THUNDER BAY – BUSINESS – The mining sector in British Columbia is seeing lower commodity prices. Those lower prices are again impacting the profitability of the BC mining industry in 2014. According to the annual PwC BC Mining Industry Survey for 2014, the continued drop in the price of key metals and minerals, particularly metallurgical coal and copper, led to reduced revenues and margins.
The PwC survey found aggregate gross mining revenues fell to $8.2 billion in 2014, compared to $8.5 billion in 2013. Net income before taxes came in at $288 million, down considerably from $1.4 billion in 2013, amid a drop in prices for key metals produced in the province, particularly coal. Spending also fell as companies continued to hunker down and weather the ongoing market volatility. Capital expenditures, for example, fell to $1.5 billion, compared to $1.8 billion in 2013.
“In 2014 we saw investment in BC’s mining industry remain depressed as prices for its key commodities, metallurgical coal and copper, remained soft,” said Mark Platt, Partner and Leader of PwC’s BC mining practice. “Producers and developers continue to take measures to contain costs but at least producers felt some relief from the impact of the significant weakening of the Canadian dollar compared to the US dollar.”
Supply and demand were the key factors impacting commodity prices in 2014. However, prices were also influenced by the strengthening US dollar and concerns about an economic slowdown in China, one of the world’s largest consumers copper, coal, and zinc. While most commodity prices are still well above their levels during 2008 and 2009 global recession, they remain down considerably from record or near-record highs set in 2011.
The drop in metallurgical coal prices had the biggest impact on mining activity in the province in 2014 and a handful of coal mines were put on care and maintenance during the year due to lower prices. Metallurgical coal has fallen below US$100 per tonne as of the spring of 2015, down from record US$330 per tonne in 2011, due to oversupply of this steelmaking ingredient in the global market and a slowdown in China’s economic growth.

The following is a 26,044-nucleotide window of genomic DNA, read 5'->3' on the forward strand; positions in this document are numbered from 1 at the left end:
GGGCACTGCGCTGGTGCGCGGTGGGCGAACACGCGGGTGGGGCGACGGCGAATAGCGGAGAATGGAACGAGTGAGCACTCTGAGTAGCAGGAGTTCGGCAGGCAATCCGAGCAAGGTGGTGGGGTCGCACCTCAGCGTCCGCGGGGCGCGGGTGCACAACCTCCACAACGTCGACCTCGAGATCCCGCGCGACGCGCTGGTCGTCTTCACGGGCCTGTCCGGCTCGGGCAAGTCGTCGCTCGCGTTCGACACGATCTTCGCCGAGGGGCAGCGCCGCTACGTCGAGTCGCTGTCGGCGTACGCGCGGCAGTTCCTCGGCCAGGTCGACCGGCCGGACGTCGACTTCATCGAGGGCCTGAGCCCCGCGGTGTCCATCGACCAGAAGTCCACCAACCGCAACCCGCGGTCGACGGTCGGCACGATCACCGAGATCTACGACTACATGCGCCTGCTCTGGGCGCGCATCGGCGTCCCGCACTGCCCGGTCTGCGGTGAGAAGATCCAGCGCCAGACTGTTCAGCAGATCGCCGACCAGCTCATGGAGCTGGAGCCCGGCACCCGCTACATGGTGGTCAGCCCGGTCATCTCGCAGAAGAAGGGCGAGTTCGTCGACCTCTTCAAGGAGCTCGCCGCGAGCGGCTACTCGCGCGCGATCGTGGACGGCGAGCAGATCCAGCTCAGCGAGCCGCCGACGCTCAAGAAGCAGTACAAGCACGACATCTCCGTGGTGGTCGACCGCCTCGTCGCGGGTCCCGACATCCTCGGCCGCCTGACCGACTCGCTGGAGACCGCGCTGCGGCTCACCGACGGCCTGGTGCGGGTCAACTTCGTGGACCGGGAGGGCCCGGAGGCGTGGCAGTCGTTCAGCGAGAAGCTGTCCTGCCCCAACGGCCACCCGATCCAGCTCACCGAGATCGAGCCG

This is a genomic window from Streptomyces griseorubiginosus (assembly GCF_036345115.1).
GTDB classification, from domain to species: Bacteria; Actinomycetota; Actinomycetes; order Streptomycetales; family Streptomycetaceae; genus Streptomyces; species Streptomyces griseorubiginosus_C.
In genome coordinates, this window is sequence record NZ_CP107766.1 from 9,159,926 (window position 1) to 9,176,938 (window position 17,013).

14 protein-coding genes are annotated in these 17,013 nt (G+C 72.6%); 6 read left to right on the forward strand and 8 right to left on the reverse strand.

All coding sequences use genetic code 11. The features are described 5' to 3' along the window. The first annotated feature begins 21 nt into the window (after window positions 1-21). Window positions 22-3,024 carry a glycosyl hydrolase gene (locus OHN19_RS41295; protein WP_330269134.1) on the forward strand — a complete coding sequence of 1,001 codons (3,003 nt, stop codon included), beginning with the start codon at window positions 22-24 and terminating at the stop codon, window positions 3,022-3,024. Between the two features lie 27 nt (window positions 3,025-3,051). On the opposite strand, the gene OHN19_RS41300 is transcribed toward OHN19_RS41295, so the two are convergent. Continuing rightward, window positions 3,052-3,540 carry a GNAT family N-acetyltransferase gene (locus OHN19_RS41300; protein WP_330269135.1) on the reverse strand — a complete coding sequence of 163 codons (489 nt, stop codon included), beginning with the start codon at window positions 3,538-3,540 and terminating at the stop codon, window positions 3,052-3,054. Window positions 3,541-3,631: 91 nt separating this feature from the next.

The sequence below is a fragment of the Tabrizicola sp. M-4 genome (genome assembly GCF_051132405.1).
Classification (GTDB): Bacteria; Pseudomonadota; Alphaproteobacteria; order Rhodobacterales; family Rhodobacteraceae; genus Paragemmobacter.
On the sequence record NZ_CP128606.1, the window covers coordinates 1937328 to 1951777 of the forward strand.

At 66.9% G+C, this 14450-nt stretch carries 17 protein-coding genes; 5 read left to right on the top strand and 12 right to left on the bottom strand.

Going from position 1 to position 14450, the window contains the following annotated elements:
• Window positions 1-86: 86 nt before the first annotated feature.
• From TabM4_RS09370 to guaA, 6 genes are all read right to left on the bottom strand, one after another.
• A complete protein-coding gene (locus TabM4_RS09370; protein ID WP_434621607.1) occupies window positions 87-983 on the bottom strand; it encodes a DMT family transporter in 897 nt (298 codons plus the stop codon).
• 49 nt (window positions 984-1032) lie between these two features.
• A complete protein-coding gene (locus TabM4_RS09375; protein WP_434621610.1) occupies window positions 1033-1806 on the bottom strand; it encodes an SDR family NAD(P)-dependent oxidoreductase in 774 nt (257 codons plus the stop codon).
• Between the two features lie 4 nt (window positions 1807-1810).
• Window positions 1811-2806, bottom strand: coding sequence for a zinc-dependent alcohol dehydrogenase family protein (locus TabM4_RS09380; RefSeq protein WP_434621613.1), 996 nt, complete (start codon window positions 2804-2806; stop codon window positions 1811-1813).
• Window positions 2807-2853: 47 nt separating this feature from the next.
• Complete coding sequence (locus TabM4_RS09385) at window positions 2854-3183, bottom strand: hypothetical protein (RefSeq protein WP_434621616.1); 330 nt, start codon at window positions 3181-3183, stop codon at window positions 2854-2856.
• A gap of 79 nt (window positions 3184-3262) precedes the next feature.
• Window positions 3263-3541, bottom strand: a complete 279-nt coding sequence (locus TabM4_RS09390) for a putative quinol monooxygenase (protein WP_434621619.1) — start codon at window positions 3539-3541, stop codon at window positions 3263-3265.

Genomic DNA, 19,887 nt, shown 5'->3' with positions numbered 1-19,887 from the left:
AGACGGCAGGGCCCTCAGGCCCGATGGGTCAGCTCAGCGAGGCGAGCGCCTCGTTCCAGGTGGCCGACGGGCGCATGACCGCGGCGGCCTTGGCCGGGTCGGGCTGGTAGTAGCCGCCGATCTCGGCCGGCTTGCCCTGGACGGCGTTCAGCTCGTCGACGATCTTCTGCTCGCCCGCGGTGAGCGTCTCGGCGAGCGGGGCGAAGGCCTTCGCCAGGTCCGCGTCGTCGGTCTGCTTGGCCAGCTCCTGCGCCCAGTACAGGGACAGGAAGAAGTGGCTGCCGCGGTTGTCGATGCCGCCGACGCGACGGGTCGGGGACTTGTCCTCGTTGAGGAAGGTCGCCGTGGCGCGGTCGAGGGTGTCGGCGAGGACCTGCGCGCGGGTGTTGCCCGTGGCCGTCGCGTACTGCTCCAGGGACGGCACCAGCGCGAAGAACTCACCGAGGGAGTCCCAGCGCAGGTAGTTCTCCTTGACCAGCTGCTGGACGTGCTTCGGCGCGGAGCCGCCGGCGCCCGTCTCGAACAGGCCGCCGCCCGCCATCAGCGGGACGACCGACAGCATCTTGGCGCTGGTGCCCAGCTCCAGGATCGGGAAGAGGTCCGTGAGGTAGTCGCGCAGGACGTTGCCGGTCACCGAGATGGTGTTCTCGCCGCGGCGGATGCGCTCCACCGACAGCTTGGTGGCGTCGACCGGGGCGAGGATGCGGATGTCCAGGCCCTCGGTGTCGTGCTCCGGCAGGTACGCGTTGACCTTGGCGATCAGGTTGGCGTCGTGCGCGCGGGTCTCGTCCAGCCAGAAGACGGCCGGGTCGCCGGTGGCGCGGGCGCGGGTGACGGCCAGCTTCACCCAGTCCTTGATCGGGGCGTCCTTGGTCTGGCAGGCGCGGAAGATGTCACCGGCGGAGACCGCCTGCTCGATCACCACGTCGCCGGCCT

Copper was performing well for most of 2014, but then fell below US$3.00/lb towards the end of the year, amid concerns of oversupply. That compares to early 2011, when copper traded at a record of just over US$4.60/lb.
Overall 2015 looks to be another challenging year for metal and coal prices. While some metals will do better than others, miners will continue to manage their costs to reflect the ongoing downturn in the cycle, and are expected to treat any price recovery with great caution.
The impact of several mines being put into care and maintenance during 2013 and 2014 will also be seen in full in the 2015 numbers. While the position of these mines isn’t good news for the economic growth in BC’s mining industry, other mines do continue to move toward production. What’s more, in 2014 exploration and development expenditures from survey respondents increased to $234 million, which is an increase from $185 million in 2013, but below the $305 million spent in 2012.
Many miners are also holding up relatively well, despite lower prices for their commodities. PwC’s latest Junior Mine Report, which looks at the top 100 mining companies by market capitalization on the TSX Venture Exchange, showed the environment is tough for juniors today, but their grit and determination could soon pay off. According to the 2014 Junior Mine report, the Top 100 raised a total of $685 million through equity financings in the 12-month period ended June 30, 2014, which was down from $795 million a year earlier.
“BC’s mining sector is not showing any early signs of improvement in 2015,” said Platt. “But investment in the mining industry must continue, despite today’s challenging conditions. Miners need to keep exploring if they are to find the discoveries today that will be developed into the mines of tomorrow. This is the only way to ensure the industry remains competitive in the long term.”